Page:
I would start off with 6 hours on medium intensity if possible. Flood the water column with plenty of macro/micro ferts and do two big water changes per week and assess after two weeks.

At two weeks, you should have new growth and be able to check on old growth. You can then start to think about your photoperiod, but it's not critical to be running high power lighting.
 

John q

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Mmm I'll have to ponder over that one @jaypeecee

I'm currently trying to extend my lighting duration and can't seem to get past the 8½ mark without stagshorn/bba algae appearing. Clearly I'm reaching the tank nutrient limits at this point and have to dial the duration back.
My next plan of attack is to reduce the intensity of light and see if that helps in extending light duration.
 

Tropicaltanklover

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2 Feb 2021
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Dunstable
How long do most people run there lights for without having problems with alge, I have 27 Watts led light over an (LxWxH): 77.5 x 36 x 53cm (Volume 118 Litres) tank. I was thinking 8-9 hours but don't know for sure.
I have found 6 hours of lighting works well for me and my tanks. I say "me" because (1) I schedule the photoperiod around the time I am most likely to enjoy an hour or 2 viewing the tank from my sofa 1530-2130
(2) stem plants are healthy and growing but not too fast so I trim approx once every 4 weeks or longer.
 

Christel

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Germany
I am just reading these posts about the length of the lighting. Just take a look at nature. Where is the length of the day only 6 hours? Do many plants grow there? No wonder algae take over this niche in your aquarium. Of course, I have also done experiments on the length of the day: with only 10 hours of lighting, some species do not grow at all in the long term; they die off after a few weeks/months. It is good to know where the individual plant species are distributed. North American species can grow with just 10 hours of lighting for some months, but tropical species often can't, subtropical ones have a day length of about 10-14 hours. Some aquarists simply save in the wrong place! spend money not only for your plants but don't save money for the electricity. Perhaps this thought is helpful: many nurseries additionally light their plants in winter to increase the day length.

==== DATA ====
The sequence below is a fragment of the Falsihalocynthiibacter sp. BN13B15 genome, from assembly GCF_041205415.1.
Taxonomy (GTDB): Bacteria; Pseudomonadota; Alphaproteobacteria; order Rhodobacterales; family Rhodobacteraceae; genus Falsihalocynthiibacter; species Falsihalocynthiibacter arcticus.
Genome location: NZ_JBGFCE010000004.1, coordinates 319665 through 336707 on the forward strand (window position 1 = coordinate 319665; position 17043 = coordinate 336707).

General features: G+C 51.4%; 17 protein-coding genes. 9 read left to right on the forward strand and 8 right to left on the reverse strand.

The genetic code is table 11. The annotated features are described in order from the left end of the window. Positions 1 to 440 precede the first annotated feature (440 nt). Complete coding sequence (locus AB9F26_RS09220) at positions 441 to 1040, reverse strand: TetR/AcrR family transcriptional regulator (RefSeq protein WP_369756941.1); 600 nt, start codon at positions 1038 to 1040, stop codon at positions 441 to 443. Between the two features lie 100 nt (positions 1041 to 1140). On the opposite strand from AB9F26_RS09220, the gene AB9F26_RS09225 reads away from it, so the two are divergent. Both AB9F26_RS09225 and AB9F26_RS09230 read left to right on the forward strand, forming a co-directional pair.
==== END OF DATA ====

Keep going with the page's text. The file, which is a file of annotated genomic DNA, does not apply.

If you have problems with algae and the day lenth of your aquarium is too short, I recommend slowly increasing the day length to 12 hours (minimum, because you are cultivating many species from different countries) and reducing the light intensity first. A higher light intensity does not replace a longer day length! Another thought: when do the plants in our gardens start to grow and flower again? But in spring, when the day length (and warmth) increases. :)
 

dw1305

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Hi all,
........and @Darrell (dw) use a longer photoperiod
I do and for the same reason as @Christel, in nature many of our plants get <"approx. 12 hours of incredibly bright tropical sunlight">.

There are proviso's I've never kept a tank with added CO2, and I always have a <"very large plant mass">, meaning that Anubias & Bolbitis etc. aren't <"being fried in very bright light">.

solar_insolation_time.png


Having a longer photoperiod, and a reasonably bright light, just takes light intensity out of the equation when you have poor plant growth in a floating (non-CO2 limited) plant.

I use my floating plants as <"a net curtain"> and I think I'm probably fairly good at judging when I need to <"add or subtract light">.